It’s difficult not to swoon at the fantasy upside of various bats in this Rockies system. Every hitter on this list brings a ceiling that’s hard to measure based on MiLB figures, alone. That’s what makes the top three guys so exciting — their potential would be impressive in any system, but throw Coors Field into the equation, and the intrigue swells substantially. On the flip side, the arms of the Colorado system carry the stigma of being future Coors Field pitchers. Their intrigue, conversely, is shrunk by the stadium at which they’re bound to play. But ballpark factors aside, Colorado has put together a farm system with plenty of depth and plenty of hope. No one here is to be ignored, so do keep an eye on these names as the 2013 season gets underway.

Please, blog, may I have some more?

Organizational Talent Rankings via Baseball America
2012 (17) | 2011 (26) | 2010 (30) | 2009 (30) | 2008 (29)

2012 Affiliate Records
MLB: [55-107] NL Central (AL West beginning 2013)
AAA: [78-65] Pacific Coast League – Oklahoma City
AA: [81-59] Texas League — Corpus Christi
A+: [74-66] California League – Lancaster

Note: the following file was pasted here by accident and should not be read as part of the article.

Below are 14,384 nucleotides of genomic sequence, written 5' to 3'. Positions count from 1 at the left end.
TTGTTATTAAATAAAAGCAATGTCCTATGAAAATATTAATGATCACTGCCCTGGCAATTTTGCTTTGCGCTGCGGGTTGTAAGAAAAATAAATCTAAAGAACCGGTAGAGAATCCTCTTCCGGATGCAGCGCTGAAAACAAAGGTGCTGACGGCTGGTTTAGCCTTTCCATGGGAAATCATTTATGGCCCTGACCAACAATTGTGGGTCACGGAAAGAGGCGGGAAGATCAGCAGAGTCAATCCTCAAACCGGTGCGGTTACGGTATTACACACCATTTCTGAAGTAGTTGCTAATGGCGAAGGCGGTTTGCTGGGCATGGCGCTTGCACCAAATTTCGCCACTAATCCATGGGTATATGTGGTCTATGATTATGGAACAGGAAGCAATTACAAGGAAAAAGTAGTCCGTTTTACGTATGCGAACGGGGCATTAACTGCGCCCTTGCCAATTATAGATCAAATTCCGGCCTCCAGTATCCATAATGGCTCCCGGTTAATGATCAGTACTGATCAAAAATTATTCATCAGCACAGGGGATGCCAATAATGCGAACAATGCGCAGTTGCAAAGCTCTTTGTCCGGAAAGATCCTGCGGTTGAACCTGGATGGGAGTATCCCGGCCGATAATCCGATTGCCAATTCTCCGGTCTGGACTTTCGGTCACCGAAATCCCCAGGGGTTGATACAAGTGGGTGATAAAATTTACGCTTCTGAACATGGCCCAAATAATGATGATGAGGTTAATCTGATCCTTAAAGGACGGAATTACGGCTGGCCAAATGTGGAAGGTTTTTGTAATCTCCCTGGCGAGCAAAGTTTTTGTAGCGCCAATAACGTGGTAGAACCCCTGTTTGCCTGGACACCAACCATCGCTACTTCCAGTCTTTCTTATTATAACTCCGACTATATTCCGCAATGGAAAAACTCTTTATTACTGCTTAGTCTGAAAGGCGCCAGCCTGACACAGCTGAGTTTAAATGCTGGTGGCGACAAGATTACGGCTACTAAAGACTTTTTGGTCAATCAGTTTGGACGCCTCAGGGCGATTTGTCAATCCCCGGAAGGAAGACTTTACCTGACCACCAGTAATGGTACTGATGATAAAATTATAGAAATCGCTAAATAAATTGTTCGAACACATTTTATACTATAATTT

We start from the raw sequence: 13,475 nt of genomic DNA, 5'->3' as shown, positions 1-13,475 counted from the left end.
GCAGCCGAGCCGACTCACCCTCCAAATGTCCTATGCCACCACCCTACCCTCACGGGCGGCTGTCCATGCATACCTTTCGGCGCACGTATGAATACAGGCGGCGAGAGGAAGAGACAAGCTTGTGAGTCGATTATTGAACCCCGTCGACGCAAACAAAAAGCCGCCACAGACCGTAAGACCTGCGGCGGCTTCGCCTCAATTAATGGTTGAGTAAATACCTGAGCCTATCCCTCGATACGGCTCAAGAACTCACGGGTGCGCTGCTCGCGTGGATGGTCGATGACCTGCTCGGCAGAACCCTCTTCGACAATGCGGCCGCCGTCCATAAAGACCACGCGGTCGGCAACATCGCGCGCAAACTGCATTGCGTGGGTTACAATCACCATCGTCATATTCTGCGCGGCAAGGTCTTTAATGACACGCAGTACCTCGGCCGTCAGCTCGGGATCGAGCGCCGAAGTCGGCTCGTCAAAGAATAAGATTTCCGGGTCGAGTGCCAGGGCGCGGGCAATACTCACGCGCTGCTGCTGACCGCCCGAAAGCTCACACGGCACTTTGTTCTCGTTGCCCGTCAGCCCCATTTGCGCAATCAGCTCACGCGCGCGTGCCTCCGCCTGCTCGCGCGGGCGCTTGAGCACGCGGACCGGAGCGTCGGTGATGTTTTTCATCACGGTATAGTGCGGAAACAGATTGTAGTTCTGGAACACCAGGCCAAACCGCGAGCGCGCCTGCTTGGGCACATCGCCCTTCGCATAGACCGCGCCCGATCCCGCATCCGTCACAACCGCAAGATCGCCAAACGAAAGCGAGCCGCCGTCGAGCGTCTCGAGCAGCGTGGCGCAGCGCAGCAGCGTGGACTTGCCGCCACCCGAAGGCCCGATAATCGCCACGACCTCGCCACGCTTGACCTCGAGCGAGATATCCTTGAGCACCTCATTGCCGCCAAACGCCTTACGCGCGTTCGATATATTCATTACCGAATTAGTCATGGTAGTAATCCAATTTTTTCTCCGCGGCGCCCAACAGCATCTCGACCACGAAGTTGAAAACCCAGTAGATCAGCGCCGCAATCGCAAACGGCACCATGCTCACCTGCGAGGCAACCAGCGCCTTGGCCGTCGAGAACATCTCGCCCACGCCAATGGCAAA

A: [69-69] South Atlantic League – Lexington (Quad Cities of MWL beginning 2013)
A(ss): [15-25] New York-Penn League — Tri-City

Arizona Fall League Players — Mesa Solar Sox
Jarred Cosart (RHP); Chia-Jen Lo (RHP); Alex Sogard (LHP); Nick Tropeano (RHP); Jiovanni Mier (3B); Jonathan Singleton (1B); George Springer (OF)

Graduated Prospects
Marwin Gonzalez (SS); Matt Dominguez (3B); Lucas Harrell (RHP); Dallas Keuchel (LHP); Rhiner Cruz (RHP); Fernando Abad (LHP)

The Run Down
Jeff Luhnow is so flippin’ awesome. I cannot stress this enough. In little more than a year at the helm of the Astros, he’s turned the organization into one of the most fascinating franchises in the sport. Obviously, they’re not among the better ball clubs — not at the MLB level, at least — but by surrounding himself with baseball bloggers and NASA engineers, Luhnow has created an environment that celebrates new ideas and is well ahead of the curve in terms of analytics. Houston had a few nice prospects in place when he arrived, but the system as a whole was shallow and weak. Luhnow spent his first year cutting big league payroll, adding depth to the farm via trade, and spending big in the draft. I imagine more of the same is in store for 2013, so expect another sub-60 win season as Houston joins the AL West. It might be a few years before they’re competitive again, the Astros are transforming much more quickly than I thought was possible. They’re building cost-controlled depth, and waves of promising prospects are set to arrive in Houston beginning this year. So even if Jeff Bagwell and Craig Biggio aren’t voted into the HOF this afternoon, Astros fans can sleep soundly. The future is bright, indeed, for Houston.